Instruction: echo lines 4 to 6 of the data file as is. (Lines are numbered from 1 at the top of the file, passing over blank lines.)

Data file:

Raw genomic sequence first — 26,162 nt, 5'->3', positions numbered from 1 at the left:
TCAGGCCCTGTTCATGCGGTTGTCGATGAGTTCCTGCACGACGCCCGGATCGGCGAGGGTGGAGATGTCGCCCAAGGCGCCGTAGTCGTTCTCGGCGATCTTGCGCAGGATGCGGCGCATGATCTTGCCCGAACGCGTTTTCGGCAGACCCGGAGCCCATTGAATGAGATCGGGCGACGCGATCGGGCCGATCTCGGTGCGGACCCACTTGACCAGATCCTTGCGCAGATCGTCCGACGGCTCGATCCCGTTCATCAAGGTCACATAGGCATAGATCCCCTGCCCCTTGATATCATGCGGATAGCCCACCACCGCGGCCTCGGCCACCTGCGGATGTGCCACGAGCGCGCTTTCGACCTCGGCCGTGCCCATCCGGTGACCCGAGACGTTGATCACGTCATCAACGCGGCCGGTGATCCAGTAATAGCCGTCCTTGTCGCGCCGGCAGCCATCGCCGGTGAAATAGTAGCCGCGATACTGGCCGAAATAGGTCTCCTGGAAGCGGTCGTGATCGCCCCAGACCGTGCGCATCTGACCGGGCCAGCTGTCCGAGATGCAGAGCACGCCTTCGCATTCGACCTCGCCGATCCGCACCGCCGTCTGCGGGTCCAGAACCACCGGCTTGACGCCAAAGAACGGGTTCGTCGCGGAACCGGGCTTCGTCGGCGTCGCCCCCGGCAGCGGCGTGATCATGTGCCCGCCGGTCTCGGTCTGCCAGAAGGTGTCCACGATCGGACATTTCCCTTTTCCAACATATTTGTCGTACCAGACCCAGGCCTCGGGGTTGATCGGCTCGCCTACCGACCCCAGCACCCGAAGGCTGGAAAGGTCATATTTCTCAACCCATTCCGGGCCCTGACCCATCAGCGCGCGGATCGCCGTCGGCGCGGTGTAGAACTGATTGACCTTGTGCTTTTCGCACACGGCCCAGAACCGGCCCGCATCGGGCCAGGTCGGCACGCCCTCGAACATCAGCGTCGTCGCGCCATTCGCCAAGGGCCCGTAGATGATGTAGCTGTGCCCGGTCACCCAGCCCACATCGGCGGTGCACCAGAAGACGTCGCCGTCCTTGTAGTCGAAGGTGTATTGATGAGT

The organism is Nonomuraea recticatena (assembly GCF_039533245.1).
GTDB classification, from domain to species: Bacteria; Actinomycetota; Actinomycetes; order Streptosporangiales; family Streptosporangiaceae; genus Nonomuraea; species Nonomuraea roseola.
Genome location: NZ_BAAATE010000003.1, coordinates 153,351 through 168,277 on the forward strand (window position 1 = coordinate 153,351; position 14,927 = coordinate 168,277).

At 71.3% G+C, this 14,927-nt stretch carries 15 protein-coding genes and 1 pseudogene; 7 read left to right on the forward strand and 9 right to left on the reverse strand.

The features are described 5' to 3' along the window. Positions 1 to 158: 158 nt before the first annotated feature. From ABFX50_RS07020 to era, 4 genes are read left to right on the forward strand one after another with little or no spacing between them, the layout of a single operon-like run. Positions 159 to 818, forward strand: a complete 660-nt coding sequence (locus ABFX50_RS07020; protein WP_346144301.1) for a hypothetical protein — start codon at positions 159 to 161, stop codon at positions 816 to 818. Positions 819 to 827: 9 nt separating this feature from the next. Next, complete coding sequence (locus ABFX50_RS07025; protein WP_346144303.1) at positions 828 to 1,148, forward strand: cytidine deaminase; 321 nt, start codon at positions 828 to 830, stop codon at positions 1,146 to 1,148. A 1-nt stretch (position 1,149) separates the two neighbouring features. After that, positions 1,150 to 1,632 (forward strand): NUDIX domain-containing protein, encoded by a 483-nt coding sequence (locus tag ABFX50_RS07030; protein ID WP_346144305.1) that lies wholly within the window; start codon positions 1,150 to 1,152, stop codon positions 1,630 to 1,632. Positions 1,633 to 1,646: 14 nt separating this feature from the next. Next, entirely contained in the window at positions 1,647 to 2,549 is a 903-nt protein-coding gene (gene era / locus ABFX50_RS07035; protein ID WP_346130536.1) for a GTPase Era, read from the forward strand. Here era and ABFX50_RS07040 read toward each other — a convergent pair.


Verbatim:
GTDB classification, from domain to species: Bacteria; Actinomycetota; Actinomycetes; order Streptosporangiales; family Streptosporangiaceae; genus Nonomuraea; species Nonomuraea roseola.
Genome location: NZ_BAAATE010000003.1, coordinates 153,351 through 168,277 on the forward strand (window position 1 = coordinate 153,351; position 14,927 = coordinate 168,277).

At 71.3% G+C, this 14,927-nt stretch carries 15 protein-coding genes and 1 pseudogene; 7 read left to right on the forward strand and 9 right to left on the reverse strand.